Medical trauma triage management requires skillful curriculum development, which in turn depends on an assessment of needs and an anticipation of potential barriers to implementation. The initial needs assessment has revealed required resources of about four or five medical services providers such as physician assistants and nurse practitioners. Support personnel may be provided, but an additional challenge will arise when implementing the curriculum in a real world setting such as a trauma center, emergency room, or intensive care unit. Adequate space and time must be carved out for the curriculum implementation, without disturbing standard operating procedures. At the same time, improving trauma triage management will ultimately facilitate patient service delivery and maximize care outcomes, goals that should continually be communicated to the institutional administration as well as all participants in the program.
Each phase of the ADDIE model, an industry benchmark for curriculum development, “requires constant evaluation,” (Allen, 2006, p. 439). Evaluation from curriculum developers must be supplemented by office and institutional support. Formal institutional support is more likely when curricular elements are presented with technological tools and presentation aids including flow charts, content checkpoints, formative tests, assessments, and other potentially distracting but nevertheless useful tools in the arsenal of persuasion and implementation (Swanson & Holton, 2009). Resistance from within the office might come from fears that the curriculum will be costly or interfere with operations taking place in the trauma wards, but these concerns can be easily alleviated by referring to successful program implementations, even from competitors. Regular communication will also help deflect resistance.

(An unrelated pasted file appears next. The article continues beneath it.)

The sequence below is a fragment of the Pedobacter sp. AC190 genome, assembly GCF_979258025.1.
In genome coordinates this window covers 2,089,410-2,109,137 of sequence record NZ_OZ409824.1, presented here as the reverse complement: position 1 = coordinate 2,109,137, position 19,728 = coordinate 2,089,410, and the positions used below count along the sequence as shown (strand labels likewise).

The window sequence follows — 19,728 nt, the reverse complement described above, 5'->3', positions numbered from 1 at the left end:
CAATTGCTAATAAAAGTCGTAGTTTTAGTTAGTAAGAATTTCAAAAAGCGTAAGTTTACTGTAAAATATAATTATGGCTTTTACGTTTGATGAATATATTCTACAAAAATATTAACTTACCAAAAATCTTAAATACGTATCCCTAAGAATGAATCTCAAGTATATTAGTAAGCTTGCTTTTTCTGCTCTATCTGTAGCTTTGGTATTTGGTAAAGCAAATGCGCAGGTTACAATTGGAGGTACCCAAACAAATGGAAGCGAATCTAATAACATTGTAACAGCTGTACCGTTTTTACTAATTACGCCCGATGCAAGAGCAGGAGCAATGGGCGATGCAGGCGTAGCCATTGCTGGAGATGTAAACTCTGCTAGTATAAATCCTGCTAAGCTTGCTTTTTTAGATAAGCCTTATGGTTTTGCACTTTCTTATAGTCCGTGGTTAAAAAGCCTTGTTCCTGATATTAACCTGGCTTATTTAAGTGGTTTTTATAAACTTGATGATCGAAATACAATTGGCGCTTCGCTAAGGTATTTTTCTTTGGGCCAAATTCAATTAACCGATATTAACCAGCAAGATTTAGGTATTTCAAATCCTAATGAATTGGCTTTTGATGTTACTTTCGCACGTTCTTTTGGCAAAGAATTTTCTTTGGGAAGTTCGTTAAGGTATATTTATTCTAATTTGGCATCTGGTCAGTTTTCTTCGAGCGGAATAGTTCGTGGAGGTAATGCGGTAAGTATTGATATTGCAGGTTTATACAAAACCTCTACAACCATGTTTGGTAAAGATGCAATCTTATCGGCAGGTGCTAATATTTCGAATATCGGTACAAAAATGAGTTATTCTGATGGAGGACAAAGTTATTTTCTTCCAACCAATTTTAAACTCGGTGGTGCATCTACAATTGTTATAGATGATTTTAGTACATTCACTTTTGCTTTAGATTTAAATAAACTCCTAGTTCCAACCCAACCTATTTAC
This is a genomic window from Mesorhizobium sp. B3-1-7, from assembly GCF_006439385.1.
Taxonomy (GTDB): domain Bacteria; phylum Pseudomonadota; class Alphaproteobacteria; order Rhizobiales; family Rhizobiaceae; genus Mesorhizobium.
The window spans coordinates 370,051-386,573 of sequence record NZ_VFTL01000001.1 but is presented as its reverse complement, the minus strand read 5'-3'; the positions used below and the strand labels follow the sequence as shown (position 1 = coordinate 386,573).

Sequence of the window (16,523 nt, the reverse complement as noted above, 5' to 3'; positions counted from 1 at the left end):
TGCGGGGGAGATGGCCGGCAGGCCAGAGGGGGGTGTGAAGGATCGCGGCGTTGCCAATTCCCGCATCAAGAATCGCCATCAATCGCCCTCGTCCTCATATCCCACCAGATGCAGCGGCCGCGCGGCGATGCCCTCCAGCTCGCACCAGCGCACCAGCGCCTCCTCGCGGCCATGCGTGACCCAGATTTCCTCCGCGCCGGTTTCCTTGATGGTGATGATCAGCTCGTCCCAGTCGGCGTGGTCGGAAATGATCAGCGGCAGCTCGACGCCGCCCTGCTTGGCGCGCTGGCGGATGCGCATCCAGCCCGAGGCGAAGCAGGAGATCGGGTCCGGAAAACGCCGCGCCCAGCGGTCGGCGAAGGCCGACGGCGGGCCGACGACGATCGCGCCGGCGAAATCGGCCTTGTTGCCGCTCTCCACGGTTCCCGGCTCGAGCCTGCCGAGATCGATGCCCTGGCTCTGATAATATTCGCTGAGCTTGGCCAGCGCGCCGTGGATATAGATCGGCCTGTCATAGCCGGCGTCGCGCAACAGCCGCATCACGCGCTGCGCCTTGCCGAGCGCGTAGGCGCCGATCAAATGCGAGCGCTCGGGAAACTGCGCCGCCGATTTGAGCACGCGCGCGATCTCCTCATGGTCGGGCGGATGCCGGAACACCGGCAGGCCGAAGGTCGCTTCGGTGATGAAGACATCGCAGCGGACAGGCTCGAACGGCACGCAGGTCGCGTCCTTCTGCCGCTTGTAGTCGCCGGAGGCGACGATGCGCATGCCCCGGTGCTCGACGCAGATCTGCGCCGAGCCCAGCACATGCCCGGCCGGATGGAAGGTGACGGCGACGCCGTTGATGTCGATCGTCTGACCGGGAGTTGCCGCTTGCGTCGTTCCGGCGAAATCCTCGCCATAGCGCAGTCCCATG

Administrative structure will ideally support the implementation of the curriculum, as it will improve health outcomes and the overall reputation of the institution. However, the curriculum developers do need to remain vigilant of potential problems and responsive to criticisms made by administrators and program participants. Although decisions will be made solely by program designers, there are administrative decisions that are tantamount to those needs expressed by the curriculum developers. To ensure the smooth functioning of the curriculum, it would be best if it were grounded in evidence-based practice and accompanied by slide show presentations (Swanson & Holton, 2009). Using ongoing communication tools can help to implement the curriculum with maximum effectiveness at all stages of its evolution from planning to assessment.
Anticipated barriers include budgetary and time constraints, personnel resistance to the additional demands on their schedules, and disruptions to work in trauma units. Other barriers to implementation include potential competition from alternative sources of curriculum. The latter problem can be resolved by skillful marketing of the main messages in…